Everytime you harvest an item, your energy will deplete. To refuel, you can gather or craft edible items. The more complex the recipe or the rarer the item, the more energy you’ll regain. Here’s another handy time saving measure: if you’re low on energy, Fae Farm will automatically prompt you to consume any relevant edible items in your backpack to speed things up. It’s little touches like this that really improved the seamlessness of the gameplay experience.

If you’re wondering, ‘Why would I have health in a farming sim?’ Fae Farm actually includes combat too, albeit in a limited manner. Most of the resources you require will be found in dungeons. Each dungeon has around 25 levels and you’ll need to mine so many items before the door unlocks to reveal the next floor. Some of those levels contain enemies, which are essentially enchanted objects that come to life. It’s not hard to beat them. A couple of simple thwacks with your fae wand will do.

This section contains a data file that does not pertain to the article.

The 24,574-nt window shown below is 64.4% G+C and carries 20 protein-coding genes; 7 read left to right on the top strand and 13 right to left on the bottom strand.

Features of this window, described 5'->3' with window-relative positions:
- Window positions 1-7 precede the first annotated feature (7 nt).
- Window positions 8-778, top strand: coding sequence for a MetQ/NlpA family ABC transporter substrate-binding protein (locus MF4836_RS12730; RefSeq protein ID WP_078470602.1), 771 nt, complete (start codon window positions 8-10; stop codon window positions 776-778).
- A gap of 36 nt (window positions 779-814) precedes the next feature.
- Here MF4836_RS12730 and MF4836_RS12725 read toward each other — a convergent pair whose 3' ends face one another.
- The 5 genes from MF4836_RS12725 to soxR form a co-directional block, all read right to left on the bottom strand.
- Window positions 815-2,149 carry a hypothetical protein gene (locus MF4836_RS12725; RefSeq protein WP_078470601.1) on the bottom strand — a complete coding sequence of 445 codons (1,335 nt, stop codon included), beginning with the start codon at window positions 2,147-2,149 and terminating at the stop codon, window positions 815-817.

Fae Farm /
Phoenix Labs

I was somewhat torn when it came to the game’s combat. At first, I enjoyed the introduction of combat even if it was in such a basic primitive form. By the time I made my umpteenth visit to the Saltwater Mines though, the repetitive nature of the basic enemy encounters felt somewhat tiresome - and that only grew with each repeat visit.

The dungeons are perhaps where you’re most likely to feel the effects of grinding. As I mentioned, dungeons will have 25 levels. Each time you enter a dungeon, you have to begin from level one, unless you’ve placed a ‘seal’ on that dungeon level. To create a seal, you’re going to need to gather ore and gem stones from within that dungeon, take them back to your seal crafting station, and then return to place the seal. Level two’s seal can only be placed once level one’s seal is complete, and the sequence continues. Eventually, you’ll end up with 25 levels that you can easily access by fast travelling between seals.